Maxell XLII-S - 1982 - US
Widely accepted as the most beautiful line of the Maxell brand.
A unique Gold foil label that is unequalled by any standards with Maxell's own typical well built shell. Those days... mid 80's, all top cassette companies competed to produce the best possible quality. Their aim was to beat their competition by achieving the best quality in everything... the tape, the shell, the label design, the wrapper, even the box had to be pretty... then a dark cloud came, covered with flying disks (CDs) and it all went to... well, you know where!
These are difficult tapes to adjust and calibrate. Apparently you need to put positive bias on these cassettes to get the best out of them, but that also means you get the bass.
If there is a cassette considered a true classic... this is one of them.
Note 1: Improved MOL by 1 dB over all frequencies and 0.5 dB bias noise reduction over UD-XLII tape.
Maxell was formed in 1960, when a dry cell manufacturing plant was created at the company's headquarters in Ibaraki, Osaka. In 1961, Maxell Electric Industrial Company, Limited was created out of the dry battery and magnetic tape divisions of Nitto Electric Industrial Company, Limited (now Nitto Denko Corporation).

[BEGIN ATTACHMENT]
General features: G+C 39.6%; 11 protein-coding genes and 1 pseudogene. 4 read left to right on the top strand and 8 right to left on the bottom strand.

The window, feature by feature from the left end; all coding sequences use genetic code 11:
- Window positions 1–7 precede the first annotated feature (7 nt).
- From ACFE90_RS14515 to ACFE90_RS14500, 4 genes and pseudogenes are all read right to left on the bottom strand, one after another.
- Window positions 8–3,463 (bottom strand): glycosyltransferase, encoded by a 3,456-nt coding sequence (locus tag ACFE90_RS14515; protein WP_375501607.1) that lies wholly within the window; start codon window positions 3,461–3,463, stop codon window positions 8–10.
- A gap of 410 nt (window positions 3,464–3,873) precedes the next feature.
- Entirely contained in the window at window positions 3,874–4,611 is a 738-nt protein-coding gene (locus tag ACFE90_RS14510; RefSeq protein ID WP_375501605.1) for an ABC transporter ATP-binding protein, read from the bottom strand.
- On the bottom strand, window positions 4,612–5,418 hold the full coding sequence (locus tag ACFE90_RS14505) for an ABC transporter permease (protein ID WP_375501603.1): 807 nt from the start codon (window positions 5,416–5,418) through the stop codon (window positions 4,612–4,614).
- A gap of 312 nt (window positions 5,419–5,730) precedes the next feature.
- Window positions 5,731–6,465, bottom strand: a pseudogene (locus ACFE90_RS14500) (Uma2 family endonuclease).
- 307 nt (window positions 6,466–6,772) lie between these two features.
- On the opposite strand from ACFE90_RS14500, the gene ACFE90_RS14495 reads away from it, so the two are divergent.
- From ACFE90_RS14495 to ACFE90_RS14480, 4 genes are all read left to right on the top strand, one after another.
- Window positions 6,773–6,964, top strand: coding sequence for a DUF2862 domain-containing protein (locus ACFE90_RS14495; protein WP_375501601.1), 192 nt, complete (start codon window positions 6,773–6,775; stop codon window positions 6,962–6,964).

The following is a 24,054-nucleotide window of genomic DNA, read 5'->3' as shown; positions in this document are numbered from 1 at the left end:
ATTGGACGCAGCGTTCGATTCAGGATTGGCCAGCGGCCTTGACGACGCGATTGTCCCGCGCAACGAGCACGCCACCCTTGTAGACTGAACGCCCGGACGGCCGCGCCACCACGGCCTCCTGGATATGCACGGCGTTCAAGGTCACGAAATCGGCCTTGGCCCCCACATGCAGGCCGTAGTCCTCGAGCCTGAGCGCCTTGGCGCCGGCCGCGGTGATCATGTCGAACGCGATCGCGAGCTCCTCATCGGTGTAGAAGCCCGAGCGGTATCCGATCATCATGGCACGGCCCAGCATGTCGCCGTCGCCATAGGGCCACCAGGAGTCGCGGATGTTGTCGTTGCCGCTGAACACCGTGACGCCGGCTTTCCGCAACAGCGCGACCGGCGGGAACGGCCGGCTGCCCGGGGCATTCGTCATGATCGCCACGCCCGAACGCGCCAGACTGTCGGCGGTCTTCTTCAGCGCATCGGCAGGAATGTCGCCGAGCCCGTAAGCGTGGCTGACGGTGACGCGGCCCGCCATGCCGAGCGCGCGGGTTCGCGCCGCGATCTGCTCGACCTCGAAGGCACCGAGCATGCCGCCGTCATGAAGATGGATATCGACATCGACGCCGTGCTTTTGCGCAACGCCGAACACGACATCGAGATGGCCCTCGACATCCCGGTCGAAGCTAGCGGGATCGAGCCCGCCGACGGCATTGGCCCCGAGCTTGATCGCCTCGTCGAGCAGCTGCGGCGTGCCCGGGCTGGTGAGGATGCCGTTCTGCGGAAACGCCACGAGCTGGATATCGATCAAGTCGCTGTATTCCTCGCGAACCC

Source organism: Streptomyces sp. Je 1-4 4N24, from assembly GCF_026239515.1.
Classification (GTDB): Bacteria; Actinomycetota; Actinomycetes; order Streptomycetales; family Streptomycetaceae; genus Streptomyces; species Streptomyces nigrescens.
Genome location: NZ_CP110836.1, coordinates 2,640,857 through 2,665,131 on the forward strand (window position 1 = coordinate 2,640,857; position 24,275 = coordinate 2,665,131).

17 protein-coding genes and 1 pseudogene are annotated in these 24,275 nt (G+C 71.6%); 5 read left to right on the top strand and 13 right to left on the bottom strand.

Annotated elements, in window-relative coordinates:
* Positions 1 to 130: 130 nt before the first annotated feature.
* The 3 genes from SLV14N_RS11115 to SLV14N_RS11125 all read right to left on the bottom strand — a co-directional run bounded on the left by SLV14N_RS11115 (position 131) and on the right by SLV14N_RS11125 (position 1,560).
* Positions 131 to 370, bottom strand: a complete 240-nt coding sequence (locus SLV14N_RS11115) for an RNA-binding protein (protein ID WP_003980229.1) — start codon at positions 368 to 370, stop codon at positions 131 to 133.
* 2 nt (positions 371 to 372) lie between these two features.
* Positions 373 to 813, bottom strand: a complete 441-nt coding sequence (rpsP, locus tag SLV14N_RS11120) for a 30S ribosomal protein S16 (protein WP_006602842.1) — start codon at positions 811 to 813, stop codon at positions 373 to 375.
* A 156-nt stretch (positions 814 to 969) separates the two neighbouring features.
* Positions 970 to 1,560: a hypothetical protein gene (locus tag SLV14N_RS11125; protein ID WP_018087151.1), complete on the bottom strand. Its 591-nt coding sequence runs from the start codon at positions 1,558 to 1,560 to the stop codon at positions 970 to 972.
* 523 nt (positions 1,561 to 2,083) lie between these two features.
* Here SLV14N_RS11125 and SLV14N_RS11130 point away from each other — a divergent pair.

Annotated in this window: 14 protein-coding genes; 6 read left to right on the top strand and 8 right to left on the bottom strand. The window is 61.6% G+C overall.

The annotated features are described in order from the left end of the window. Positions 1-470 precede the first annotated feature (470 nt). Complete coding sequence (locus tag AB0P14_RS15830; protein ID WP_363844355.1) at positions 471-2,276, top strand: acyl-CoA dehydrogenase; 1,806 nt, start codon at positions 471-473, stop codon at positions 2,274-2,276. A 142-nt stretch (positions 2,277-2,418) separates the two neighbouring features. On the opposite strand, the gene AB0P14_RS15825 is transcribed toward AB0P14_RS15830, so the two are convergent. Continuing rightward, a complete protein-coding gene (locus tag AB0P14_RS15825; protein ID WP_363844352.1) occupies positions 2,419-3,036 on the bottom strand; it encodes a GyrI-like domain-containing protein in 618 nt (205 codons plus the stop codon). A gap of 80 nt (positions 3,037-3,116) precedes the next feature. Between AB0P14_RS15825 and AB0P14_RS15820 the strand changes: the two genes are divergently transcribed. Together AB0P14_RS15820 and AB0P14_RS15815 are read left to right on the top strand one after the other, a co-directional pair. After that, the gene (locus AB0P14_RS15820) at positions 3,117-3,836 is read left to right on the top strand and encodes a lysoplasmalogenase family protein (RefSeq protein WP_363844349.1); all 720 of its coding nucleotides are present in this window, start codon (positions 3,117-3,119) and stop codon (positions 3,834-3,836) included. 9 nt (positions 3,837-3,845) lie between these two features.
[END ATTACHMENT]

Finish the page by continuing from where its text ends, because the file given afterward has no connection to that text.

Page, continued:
The company's notable products are batteries—the company's name is a contraction of "maximum capacity dry cell"—wireless charging solutions, storage devices, computer tapes, professional broadcast tapes and functional materials. In the past, the company manufactured recording media, including audio cassettes and blank VHS tapes, and recordable optical discs including CD-R/RW and DVD±RW.
On March 4, 2008, Maxell announced that they would outsource the manufacturing of their optical media.
During the height of the Compact Audio Cassette's popularity, Maxell's audio cassettes were held in high regard, producing some of the finest examples of the standard available. The performance of the XLII-S (CrO2) and MX (pure metal particles) cassettes was regarded by many audiophiles to be the ultimate achievement in the pre digital domestic recording medium.
In the 1980s, Maxell became an icon of pop culture when it produced advertisements popularly known as "Blown Away Guy" for its line of audio cassettes. The original campaign conceived by Art Director Lars Anderson began as a two-page spread in Rolling Stone Magazine ad in 1980, and was made into television spots in 1981 which ran throughout the 1980s.
Maxell audio cassettes are available in 46, 60, 90, 100, 120 and 150 minute lengths.
Maxell XLII-S - 1982 - US